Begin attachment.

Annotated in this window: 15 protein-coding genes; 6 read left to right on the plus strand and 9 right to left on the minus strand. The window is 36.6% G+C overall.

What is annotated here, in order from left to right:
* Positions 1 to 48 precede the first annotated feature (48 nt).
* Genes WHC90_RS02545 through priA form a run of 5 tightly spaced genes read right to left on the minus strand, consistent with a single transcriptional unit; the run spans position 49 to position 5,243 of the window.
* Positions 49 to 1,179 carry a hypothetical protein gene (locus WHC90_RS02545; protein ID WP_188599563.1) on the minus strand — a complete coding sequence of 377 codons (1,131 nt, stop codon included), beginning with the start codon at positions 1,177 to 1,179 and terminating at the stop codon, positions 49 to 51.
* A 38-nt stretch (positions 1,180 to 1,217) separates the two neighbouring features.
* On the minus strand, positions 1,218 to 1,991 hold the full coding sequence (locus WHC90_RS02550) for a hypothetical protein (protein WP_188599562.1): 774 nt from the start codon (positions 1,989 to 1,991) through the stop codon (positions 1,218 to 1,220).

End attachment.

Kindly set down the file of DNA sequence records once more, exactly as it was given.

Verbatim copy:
Annotated in this window: 15 protein-coding genes; 6 read left to right on the plus strand and 9 right to left on the minus strand. The window is 36.6% G+C overall.

What is annotated here, in order from left to right:
* Positions 1 to 48 precede the first annotated feature (48 nt).
* Genes WHC90_RS02545 through priA form a run of 5 tightly spaced genes read right to left on the minus strand, consistent with a single transcriptional unit; the run spans position 49 to position 5,243 of the window.
* Positions 49 to 1,179 carry a hypothetical protein gene (locus WHC90_RS02545; protein ID WP_188599563.1) on the minus strand — a complete coding sequence of 377 codons (1,131 nt, stop codon included), beginning with the start codon at positions 1,177 to 1,179 and terminating at the stop codon, positions 49 to 51.
* A 38-nt stretch (positions 1,180 to 1,217) separates the two neighbouring features.
* On the minus strand, positions 1,218 to 1,991 hold the full coding sequence (locus WHC90_RS02550) for a hypothetical protein (protein WP_188599562.1): 774 nt from the start codon (positions 1,989 to 1,991) through the stop codon (positions 1,218 to 1,220).